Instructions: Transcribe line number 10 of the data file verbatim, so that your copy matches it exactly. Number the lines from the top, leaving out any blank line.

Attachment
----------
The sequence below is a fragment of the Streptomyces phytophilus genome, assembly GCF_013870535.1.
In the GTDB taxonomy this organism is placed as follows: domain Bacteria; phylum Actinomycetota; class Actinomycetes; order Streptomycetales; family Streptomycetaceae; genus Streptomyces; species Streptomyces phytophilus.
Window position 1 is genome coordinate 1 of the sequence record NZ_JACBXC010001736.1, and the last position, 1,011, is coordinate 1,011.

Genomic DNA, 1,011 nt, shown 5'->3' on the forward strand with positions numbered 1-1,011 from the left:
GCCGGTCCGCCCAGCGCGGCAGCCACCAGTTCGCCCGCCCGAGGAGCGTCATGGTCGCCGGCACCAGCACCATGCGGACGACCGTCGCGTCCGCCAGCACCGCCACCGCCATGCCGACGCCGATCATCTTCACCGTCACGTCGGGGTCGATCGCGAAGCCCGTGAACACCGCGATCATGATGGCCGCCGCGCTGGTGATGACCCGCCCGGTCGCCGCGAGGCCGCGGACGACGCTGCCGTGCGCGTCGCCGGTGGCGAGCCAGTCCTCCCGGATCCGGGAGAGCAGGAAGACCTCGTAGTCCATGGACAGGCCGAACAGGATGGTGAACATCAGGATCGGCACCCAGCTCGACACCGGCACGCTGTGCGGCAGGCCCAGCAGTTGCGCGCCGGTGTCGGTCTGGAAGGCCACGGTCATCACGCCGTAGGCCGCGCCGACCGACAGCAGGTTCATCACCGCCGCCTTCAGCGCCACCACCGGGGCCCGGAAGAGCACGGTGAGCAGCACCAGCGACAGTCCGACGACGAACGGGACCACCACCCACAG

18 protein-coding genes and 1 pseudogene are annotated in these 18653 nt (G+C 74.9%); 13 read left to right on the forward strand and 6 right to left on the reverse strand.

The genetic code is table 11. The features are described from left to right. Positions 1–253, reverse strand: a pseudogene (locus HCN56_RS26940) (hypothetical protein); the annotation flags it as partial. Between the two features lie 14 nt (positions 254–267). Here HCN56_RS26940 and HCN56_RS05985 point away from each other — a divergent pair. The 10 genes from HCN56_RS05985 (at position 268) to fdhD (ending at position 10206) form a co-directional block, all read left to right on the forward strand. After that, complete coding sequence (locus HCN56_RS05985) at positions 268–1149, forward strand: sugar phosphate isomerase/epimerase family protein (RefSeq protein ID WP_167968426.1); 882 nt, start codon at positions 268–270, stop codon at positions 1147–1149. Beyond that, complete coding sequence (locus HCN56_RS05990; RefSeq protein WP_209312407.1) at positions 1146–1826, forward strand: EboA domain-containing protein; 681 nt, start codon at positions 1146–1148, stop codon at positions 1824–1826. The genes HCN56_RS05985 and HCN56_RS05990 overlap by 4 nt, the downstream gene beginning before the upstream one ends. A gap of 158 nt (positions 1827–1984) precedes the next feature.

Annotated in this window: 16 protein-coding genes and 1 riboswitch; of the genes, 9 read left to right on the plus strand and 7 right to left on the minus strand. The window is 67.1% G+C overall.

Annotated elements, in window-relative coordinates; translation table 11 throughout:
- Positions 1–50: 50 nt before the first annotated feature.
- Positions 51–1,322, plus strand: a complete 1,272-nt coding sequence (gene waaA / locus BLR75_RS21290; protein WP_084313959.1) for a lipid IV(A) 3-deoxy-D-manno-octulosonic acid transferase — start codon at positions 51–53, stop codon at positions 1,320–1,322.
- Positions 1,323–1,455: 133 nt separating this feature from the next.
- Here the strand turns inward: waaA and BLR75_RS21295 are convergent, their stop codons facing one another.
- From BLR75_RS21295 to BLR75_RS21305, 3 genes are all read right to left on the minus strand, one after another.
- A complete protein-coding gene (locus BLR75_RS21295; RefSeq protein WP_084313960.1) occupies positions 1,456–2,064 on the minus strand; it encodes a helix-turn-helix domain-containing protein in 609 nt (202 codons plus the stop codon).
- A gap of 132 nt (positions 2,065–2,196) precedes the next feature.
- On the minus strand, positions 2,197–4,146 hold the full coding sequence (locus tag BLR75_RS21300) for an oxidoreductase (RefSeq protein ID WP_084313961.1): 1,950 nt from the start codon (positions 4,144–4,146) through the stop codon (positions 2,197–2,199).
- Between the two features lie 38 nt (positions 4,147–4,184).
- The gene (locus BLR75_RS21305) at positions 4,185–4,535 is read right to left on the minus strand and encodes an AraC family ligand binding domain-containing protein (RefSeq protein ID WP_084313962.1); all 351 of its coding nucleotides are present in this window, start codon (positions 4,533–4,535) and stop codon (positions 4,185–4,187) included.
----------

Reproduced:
- Positions 1–50: 50 nt before the first annotated feature.